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Believe in yourself? Bah humbug!

Does the LA Times have it right?

In their review of the new animated movie, Kung Fu Panda, they write:

“The message — believe in yourself even when all evidence suggests you shouldn’t — is annoyingly familiar and frankly overdue for a serious debunking, but it’s not about to happen here. ” Los Angeles Times

What say you? Are we too optimistic about what we can do? Is believing in yourself – when all evidence suggests you shouldn’t – due for a serious debunking?

See results here.

About the author

Kim Klaver

9 Comments

  • I saw Kung Fu Panda with my daughter and it really had some great moral insight. As a follower and believer of the Law of Attraction I had several connections with quotes sprinkled throughout the movie.

    The basic point of the movie was a noodle selling Panda who wanted to be a Kung Fu Master. He dreamed about it, imagined it, yet did not ‘believe’ in himself as a fat, clumsy bear.

    Within the movie is a ‘Dragon Scroll’ with the secrets to all powers and a ‘secret ingredent’ in a noodle recipe… You soon realize both are one in the same being ‘nothing, everything and self’. Just ‘The Secret’ and other Law of Attraction books, movies share… It is nothing external, it is YOU.

    I do NOT think that belief in the self is over-rated at all because I have worked with hundreds of people and every single one of them who had doubts, in them selves, have failed.

    Those who believed they could do it, were successful.

    The only ones who say it’s over-rated are those whom have not conceptualized the reality of believing in the self. They are the ones who ask but don’t receive because they cannot 100% ‘believe’.

    The key is realzing there is no actual ‘secret’ and that we all have the same tools for success. The only thing that can stop YOU from success is YOU. Which is exactly what the movie focuses on. Mind over matter you can become whatever you want to be by believing in yourself.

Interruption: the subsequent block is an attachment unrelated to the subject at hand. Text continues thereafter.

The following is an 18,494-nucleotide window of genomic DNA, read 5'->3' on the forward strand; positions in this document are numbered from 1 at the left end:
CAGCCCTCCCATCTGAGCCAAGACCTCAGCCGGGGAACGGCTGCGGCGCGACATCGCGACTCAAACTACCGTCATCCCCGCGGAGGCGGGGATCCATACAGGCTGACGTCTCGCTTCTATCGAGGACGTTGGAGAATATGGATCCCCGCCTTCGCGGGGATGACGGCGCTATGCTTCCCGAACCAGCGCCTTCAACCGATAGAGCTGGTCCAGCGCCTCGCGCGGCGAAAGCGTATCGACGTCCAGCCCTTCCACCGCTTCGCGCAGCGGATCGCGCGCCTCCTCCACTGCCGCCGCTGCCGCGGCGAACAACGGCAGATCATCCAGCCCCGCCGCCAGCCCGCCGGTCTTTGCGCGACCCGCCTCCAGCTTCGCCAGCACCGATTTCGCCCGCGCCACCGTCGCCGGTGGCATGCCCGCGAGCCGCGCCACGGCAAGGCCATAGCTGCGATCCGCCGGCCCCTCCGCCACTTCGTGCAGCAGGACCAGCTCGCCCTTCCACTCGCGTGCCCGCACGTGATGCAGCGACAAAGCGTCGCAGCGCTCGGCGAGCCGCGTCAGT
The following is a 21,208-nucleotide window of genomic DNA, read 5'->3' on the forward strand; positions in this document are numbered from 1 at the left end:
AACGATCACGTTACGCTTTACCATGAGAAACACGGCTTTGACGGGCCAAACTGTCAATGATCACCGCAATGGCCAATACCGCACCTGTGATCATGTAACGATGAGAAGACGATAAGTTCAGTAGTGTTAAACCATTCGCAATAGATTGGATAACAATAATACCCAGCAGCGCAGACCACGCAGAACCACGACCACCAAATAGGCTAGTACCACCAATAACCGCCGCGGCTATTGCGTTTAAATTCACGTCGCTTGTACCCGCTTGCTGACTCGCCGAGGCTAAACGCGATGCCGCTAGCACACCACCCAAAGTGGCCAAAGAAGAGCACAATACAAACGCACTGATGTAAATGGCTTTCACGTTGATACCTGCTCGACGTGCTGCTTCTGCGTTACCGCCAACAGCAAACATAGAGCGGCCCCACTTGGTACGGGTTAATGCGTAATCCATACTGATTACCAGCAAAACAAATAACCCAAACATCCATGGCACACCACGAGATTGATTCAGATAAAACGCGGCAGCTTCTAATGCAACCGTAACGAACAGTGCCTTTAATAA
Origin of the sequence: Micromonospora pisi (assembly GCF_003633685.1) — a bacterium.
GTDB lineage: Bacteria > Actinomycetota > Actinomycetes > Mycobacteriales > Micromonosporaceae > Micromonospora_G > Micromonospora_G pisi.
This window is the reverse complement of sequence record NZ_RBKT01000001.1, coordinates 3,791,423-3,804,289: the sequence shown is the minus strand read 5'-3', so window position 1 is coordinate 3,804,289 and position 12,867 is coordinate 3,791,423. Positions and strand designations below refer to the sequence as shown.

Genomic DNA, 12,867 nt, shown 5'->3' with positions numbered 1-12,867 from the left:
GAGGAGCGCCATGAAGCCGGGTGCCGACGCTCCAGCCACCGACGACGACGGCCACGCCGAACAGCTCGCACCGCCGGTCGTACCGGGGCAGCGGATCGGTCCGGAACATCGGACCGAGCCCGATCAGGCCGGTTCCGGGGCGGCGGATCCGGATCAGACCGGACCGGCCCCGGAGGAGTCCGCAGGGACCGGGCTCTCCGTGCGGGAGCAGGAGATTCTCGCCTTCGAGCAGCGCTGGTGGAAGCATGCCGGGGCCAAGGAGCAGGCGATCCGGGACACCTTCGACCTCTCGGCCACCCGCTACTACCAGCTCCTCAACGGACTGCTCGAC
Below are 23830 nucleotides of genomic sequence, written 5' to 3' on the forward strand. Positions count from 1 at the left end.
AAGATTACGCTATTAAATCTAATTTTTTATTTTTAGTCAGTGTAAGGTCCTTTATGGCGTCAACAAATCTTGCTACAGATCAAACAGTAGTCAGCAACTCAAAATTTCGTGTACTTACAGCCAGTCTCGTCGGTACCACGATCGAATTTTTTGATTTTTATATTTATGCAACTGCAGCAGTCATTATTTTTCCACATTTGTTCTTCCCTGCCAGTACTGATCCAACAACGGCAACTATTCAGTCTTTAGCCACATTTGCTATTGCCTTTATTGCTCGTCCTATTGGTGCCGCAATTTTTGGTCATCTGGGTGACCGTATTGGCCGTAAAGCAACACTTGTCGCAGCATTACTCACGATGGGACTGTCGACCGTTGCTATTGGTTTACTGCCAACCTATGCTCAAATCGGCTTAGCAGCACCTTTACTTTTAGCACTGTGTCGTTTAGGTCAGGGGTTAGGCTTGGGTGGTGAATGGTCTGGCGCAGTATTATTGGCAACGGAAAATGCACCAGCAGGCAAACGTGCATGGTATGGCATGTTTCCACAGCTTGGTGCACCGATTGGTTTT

The wise turtle in the movie had many great thoughts one of them my favorite… “Yesterday is history, tomorrow a mystery, today is a gift – that’s why they call it the present’.

    Don’t dwell in the past. Don’t worry about the future. DO for TODAY and yes, Yes, YES – BELIEVE in YOURSELF because if you don’t who else will?

    Alethea Anderson
    http://www.aletheaanderson.com

  • We all have potential and we all have limits as to what we are capable of. Unfortunately many people downplay their potential and over extend their limits. Believing in one’s self is underrated if anything. Of course that is in exclusion of “The Secret” worshipers. The key is to believe in yourself and then take actions toward where you want to be.

  • Alethea…

    Thanks for the good comments.

    It’s a very good thing to believe in oneself. However necessary it may be, though, it’s no guarantee of success.

    Many many people have believed in themselves, and have by no means succeeded in many or even ANY ventures they undertook.

    All the more reason to love what you are undertaking, in case it takes longer than you expect to make it, at least you will enjoy the trip.

    Think?

  • I haven’t seen the movie so my comments only apply to my thoughts. I do think you have to belive in yourself. To stretch your imagination to what is possible. And to dream. “Without a vision, the people perish.”

    I don’t think there is a magic lamp out there. The opposite question is “Do you think people who don’t believe in themselves have a chance?”

  • Belief in self is over-rated?

    Tell that to Terry Fator, a 43-year old ventriloquist. He was about to give up on making a living at what he loved. Then he won “America’s Got Talent” show on NBC, banking a $1 million prize.

    He just signed a five-year deal to headline at Las Vegas’s Mirage Hotel worth $100 million.

    Bryant Sandburg

  • Bryant – I’m with you. But for every Terry Fator, how many are there who spend their entire lives getting better at their thing, and are never recognized in their lifetime? Van Gogh is an obvious example. I’d guess there are WAY more people who try like he did, and who don’t make it big, than those who do.